In the evening of the 8th of June, the Red Sea Defender was moored at Wadi El Gemal Island. After a day of research at sea, everyone on board welcomed the idea of an exploratory stroll on the island. But the research team had barely touched dry land when one of their members spotted a wild animal in distress. A small Green Turtle less than 30 cm long from head to tail was heavily entangled in a strange oil-soaked orange net with a mesh size of about one or two millimeters. The net, blackened with oil, was wrapped around the turtle’s head and one of its flippers. The creature could move only with great difficulty, and one could only imagine how difficult it must have been for it to feed…
All thoughts of exploration left the team, and everybody went into rescue mode. One team member supported the turtle while another slowly and carefully untangled it from the net. It took at least ten minutes to free the turtle. It appeared to be unharmed, but its carapace, flippers and mouth were covered in oil. Two team members returned with the turtle to the Red Sea Defender and set about cleaning it with olive oil and water. It was not an easy process.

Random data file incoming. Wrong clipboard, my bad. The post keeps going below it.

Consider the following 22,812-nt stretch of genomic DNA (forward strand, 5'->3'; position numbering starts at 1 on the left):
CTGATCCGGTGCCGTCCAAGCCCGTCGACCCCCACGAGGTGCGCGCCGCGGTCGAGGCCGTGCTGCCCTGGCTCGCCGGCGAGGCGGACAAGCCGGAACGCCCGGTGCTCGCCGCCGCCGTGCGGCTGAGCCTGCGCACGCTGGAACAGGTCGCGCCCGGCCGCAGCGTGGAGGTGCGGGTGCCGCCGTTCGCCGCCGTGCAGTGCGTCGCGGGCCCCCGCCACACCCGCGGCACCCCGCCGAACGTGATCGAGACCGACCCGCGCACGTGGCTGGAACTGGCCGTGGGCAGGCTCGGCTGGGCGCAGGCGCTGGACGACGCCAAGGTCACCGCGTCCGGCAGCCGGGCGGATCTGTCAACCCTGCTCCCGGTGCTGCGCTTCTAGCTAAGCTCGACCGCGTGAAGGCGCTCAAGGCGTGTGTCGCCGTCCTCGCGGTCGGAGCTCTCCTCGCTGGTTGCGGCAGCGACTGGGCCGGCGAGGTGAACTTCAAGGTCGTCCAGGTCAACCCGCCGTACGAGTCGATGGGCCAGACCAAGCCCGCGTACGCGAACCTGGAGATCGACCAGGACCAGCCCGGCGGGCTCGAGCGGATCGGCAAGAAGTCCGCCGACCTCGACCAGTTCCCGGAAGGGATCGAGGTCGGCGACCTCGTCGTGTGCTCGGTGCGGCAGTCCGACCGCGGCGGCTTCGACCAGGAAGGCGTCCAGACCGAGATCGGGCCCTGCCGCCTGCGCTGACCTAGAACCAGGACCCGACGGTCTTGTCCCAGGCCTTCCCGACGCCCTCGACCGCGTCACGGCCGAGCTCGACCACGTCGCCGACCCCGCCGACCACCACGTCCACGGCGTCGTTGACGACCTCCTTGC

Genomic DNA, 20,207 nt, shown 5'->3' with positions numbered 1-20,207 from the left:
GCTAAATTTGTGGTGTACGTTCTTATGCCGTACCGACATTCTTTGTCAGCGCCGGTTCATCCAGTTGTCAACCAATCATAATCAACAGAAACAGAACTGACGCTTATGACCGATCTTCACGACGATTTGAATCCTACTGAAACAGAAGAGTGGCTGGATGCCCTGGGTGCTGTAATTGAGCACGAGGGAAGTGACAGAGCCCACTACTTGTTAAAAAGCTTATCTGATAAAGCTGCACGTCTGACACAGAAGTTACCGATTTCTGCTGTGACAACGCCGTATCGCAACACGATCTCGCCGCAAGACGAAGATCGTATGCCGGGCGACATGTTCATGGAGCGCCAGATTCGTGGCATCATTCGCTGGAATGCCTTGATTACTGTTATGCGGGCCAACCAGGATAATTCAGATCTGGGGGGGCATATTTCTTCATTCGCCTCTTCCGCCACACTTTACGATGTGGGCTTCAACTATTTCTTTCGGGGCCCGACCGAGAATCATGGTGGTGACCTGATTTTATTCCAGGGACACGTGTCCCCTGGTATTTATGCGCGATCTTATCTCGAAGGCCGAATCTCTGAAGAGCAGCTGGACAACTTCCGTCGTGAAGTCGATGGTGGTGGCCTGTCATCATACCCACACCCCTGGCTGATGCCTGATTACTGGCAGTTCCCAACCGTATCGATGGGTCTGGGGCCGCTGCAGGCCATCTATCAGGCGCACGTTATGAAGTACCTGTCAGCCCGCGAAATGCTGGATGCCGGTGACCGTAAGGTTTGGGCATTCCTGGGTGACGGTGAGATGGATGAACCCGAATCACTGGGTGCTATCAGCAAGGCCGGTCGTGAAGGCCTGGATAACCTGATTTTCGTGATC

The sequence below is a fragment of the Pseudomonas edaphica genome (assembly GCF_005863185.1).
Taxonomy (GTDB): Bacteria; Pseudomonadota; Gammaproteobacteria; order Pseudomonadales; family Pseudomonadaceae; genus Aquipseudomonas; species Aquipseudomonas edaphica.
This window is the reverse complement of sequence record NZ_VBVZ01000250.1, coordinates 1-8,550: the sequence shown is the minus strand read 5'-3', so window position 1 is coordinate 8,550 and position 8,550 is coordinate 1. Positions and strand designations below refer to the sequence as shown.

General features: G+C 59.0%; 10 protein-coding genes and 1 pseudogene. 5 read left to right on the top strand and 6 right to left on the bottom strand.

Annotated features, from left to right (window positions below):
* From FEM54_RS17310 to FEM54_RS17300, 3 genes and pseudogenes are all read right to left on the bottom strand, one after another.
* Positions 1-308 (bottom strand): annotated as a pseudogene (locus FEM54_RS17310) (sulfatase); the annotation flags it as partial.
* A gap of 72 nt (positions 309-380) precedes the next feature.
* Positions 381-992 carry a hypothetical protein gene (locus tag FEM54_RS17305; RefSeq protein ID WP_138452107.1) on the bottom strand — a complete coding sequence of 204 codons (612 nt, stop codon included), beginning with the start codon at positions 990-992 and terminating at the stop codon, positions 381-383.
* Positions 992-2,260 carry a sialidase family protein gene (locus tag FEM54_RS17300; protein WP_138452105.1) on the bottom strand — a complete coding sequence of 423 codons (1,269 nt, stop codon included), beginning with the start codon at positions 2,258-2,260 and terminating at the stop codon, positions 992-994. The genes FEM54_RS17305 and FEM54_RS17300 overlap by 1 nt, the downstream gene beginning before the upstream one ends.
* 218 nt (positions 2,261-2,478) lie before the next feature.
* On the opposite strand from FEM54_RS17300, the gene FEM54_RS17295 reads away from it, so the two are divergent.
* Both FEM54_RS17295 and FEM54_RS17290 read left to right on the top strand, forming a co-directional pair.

The team did its best to get the oil off the turtle’s carapace and out of its mouth, and after about an hour’s bath and gentle scrub, the turtle seemed quite ready to go back to the sea. It was quite active and feisty and did not seem to have any difficulty moving anymore. And so, while everybody stood around to watch it go, one of the team members released the turtle in the water. It swam on the surface for a few seconds with everybody’s eyes following it, and then it dove down to resume its secretive life in the deep… And so, once again, the Red Sea Defender’s research team and crew members defend the Red Sea.
Maha Khalil (HEPCA intern)